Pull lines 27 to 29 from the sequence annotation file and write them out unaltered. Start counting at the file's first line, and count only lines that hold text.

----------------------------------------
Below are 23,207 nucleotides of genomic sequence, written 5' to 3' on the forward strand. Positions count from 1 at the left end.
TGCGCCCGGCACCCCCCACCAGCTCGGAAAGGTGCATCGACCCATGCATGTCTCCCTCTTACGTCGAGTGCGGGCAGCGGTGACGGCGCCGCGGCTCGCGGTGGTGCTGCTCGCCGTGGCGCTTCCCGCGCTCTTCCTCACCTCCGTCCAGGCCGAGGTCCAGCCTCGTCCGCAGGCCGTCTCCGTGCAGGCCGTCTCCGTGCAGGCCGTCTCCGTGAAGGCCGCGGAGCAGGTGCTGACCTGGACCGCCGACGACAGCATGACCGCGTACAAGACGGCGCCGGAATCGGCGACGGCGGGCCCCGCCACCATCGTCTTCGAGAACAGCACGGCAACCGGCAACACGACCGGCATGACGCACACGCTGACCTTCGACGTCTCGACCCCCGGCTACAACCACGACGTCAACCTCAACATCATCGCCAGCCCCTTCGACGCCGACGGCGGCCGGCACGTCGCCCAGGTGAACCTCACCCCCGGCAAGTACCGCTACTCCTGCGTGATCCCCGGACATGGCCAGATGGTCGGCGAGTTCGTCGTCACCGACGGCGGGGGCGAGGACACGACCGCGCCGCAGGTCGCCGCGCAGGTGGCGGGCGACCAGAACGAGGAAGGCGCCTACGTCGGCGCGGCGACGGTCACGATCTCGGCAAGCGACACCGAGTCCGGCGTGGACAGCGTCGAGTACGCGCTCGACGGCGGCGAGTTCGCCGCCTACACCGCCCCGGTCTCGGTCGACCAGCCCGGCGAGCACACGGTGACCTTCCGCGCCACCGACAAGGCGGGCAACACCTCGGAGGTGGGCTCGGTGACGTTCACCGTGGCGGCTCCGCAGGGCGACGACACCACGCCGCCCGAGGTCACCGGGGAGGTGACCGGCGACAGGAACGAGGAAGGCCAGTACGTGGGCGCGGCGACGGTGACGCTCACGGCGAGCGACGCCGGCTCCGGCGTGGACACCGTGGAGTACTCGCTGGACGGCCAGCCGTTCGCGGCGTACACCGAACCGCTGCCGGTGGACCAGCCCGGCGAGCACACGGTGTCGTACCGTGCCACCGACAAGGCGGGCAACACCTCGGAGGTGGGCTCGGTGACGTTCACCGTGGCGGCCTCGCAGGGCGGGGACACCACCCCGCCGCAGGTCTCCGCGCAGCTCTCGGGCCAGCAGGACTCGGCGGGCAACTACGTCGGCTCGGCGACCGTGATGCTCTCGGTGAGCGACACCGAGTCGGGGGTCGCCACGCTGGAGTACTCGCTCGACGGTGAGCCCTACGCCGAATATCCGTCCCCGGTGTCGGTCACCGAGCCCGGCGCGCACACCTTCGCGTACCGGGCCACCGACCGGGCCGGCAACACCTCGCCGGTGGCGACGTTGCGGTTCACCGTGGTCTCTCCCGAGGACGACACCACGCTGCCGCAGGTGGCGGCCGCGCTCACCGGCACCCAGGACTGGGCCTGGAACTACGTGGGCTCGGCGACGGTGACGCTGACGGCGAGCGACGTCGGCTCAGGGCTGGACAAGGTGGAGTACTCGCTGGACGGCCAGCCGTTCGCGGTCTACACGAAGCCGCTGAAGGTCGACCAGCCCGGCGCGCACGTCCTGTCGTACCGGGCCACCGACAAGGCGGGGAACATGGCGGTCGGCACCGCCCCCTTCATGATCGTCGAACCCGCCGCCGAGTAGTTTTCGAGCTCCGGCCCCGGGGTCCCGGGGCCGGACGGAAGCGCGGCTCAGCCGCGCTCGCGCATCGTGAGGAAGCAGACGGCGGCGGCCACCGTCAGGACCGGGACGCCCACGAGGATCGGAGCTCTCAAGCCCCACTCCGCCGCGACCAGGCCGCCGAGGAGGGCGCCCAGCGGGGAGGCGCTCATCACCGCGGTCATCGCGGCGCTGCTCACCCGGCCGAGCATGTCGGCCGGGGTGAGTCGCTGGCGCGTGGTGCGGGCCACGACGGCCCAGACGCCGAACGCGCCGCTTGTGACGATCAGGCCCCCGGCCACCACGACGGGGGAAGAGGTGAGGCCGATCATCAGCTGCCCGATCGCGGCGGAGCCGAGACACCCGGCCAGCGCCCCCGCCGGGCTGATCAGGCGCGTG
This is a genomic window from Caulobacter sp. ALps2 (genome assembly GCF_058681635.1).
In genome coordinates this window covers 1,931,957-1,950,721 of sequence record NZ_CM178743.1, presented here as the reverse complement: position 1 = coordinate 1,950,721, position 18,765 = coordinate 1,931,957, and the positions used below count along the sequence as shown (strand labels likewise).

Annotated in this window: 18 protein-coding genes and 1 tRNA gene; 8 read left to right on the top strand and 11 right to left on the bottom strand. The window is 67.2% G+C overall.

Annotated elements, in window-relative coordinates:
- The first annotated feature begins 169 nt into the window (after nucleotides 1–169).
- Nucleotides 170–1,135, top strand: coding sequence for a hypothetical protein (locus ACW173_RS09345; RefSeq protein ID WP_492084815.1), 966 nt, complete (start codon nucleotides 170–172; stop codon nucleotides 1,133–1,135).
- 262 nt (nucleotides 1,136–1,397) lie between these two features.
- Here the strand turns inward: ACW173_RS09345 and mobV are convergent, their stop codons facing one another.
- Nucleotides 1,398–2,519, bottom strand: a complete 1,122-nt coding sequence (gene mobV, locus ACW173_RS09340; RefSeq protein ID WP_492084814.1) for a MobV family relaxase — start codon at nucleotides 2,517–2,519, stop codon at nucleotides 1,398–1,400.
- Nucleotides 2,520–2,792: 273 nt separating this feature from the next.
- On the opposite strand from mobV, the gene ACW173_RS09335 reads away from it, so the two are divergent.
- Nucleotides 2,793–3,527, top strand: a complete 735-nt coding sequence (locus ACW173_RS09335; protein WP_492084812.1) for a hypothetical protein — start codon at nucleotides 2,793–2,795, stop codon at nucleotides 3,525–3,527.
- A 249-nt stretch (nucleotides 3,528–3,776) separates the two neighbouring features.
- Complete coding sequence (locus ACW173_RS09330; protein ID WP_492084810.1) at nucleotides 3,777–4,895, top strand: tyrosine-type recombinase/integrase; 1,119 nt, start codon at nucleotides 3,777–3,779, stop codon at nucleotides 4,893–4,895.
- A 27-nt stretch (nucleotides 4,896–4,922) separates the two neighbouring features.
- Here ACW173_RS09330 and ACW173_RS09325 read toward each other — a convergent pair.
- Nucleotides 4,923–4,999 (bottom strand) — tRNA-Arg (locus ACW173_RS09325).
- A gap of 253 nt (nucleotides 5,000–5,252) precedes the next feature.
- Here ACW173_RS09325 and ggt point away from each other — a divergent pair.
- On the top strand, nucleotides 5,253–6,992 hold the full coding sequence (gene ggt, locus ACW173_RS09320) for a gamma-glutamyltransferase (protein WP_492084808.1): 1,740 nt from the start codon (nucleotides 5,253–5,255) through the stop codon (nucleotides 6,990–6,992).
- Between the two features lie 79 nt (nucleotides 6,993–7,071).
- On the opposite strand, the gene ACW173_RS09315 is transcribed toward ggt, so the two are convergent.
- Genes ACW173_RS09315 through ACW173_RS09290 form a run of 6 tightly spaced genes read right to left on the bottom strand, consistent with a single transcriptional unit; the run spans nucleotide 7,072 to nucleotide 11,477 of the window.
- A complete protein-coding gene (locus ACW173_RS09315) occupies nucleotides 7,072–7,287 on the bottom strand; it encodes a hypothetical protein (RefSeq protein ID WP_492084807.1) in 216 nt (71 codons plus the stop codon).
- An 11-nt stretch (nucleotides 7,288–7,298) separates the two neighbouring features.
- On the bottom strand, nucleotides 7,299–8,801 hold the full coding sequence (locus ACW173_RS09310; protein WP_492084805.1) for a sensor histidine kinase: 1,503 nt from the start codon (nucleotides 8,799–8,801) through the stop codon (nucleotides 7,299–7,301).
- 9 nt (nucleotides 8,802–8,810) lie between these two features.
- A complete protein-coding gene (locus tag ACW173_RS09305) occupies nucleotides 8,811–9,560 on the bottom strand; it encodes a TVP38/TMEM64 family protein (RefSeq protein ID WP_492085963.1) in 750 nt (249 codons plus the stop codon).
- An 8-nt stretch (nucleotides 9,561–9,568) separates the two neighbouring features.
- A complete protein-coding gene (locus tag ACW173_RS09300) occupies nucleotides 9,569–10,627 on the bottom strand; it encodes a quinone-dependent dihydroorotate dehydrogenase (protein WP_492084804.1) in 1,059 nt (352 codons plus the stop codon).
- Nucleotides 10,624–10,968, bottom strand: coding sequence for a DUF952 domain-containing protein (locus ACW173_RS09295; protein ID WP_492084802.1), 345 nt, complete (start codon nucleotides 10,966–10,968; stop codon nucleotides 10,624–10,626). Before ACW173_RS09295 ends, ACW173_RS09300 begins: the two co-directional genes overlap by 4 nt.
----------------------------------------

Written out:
- An 11-nt stretch (nucleotides 7,288–7,298) separates the two neighbouring features.
- On the bottom strand, nucleotides 7,299–8,801 hold the full coding sequence (locus ACW173_RS09310; protein WP_492084805.1) for a sensor histidine kinase: 1,503 nt from the start codon (nucleotides 8,799–8,801) through the stop codon (nucleotides 7,299–7,301).
- 9 nt (nucleotides 8,802–8,810) lie between these two features.